My son Kai asked me to send him a weekly poem, so I am starting a blog with poems that I love, and a bit of an explanation of why I picked each one. I hope I won’t get too nerdy and scholarly about these, but here they are, for what it’s worth. If you would like to comment (I’d love you to), please REGISTER (bottom right). I can then approve your first post and you can comment from there on out. Sorry that this is clunky, but otherwise the page get spammed into oblivion by bots!
Poem # 1 (Week of March 16)
“I Wandered Lonely as a Cloud”
William Wordsworth (1770-1850)
I wandered lonely as a cloud
That floats on high o’er vales and hills,
When all at once I saw a crowd,
A host, of golden daffodils;
Beside the lake, beneath the trees,
Fluttering and dancing in the breeze.
Continuous as the stars that shine
And twinkle on the milky way,
They stretched in never-ending line
Along the margin of a bay:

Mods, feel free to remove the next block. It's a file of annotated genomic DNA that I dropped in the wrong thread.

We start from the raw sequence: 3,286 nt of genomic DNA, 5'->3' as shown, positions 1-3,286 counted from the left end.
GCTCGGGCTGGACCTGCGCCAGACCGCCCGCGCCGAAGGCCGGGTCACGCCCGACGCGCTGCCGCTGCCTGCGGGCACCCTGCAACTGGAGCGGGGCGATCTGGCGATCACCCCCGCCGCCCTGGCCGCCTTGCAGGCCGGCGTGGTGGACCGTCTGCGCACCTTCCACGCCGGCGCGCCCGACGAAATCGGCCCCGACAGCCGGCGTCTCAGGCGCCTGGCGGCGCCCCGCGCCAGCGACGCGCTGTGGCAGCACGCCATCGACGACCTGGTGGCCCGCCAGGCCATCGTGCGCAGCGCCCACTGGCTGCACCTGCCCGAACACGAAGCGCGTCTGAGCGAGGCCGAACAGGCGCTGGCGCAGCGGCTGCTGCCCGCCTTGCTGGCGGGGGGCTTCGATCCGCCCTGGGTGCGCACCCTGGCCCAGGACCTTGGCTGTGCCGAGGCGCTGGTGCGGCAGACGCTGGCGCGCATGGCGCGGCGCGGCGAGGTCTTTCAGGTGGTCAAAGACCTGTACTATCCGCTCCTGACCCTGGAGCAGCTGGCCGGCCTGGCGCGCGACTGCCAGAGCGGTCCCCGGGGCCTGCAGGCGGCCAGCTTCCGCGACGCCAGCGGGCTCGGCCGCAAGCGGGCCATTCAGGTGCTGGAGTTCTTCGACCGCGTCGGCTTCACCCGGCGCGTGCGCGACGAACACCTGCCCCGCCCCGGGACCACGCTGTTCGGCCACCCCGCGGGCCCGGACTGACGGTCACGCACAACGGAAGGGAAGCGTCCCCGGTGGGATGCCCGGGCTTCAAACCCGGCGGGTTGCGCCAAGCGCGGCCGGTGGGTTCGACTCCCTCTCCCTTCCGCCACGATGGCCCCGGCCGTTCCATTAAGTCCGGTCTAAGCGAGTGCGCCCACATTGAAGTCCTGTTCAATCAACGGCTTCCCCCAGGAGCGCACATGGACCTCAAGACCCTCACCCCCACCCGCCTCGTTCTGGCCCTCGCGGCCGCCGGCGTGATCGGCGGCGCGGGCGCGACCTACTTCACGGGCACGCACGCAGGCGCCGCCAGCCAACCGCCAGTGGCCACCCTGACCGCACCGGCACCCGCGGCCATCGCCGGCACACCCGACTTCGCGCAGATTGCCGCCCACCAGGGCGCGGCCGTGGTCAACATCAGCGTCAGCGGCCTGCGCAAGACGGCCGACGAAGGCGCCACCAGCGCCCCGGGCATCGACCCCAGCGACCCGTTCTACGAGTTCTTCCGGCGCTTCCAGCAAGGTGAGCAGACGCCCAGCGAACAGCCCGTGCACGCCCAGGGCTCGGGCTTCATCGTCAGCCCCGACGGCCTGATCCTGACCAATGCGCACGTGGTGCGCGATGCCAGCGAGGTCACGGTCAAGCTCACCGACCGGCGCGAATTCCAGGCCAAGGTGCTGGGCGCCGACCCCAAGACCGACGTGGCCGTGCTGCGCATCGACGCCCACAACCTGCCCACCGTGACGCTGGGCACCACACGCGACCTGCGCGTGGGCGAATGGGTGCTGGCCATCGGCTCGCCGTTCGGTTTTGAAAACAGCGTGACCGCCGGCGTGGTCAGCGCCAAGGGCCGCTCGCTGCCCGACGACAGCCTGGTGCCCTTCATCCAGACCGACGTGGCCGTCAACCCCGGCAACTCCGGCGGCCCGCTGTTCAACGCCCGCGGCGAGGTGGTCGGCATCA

Ten thousand saw I at a glance,
Tossing their heads in sprightly dance.
The waves beside them danced; but they
Out-did the sparkling waves in glee:
A poet could not but be gay,
In such a jocund company:
I gazed—and gazed—but little thought
What wealth the show to me had brought:
For oft, when on my couch I lie
In vacant or in pensive mood,
They flash upon that inward eye
Which is the bliss of solitude;
And then my heart with pleasure fills,
And dances with the daffodils.
Note to Kai:
You already know this poem (partly because the writers of “Big Fish: The Musical” ripped it off and you got to sing a love song based on it. You also know it is by a Romantic poet–not my favorite Romantic poet (that would be Keats; he’ll come up later) because he is sometimes trying to make things simpler than they are. But he is a really good “starter poet” for simple, straightforward nature & feeling poems. Sometimes deceptively so.
The reason I picked this poem (other than wanting to start with an old favorite you already know) is that it has taken on a whole new meaning for me in the spring of 2020. As of this week, it is a social distancing poem. About wandering off by yourself and watching the outdoor world closely because all over sudden it is a different place–and later lying on the sofa by yourself and recalling what you saw. We need the walks. We also need the “inward eye / which is the bliss of solitude.” And we need to keep dancing with the daffodils.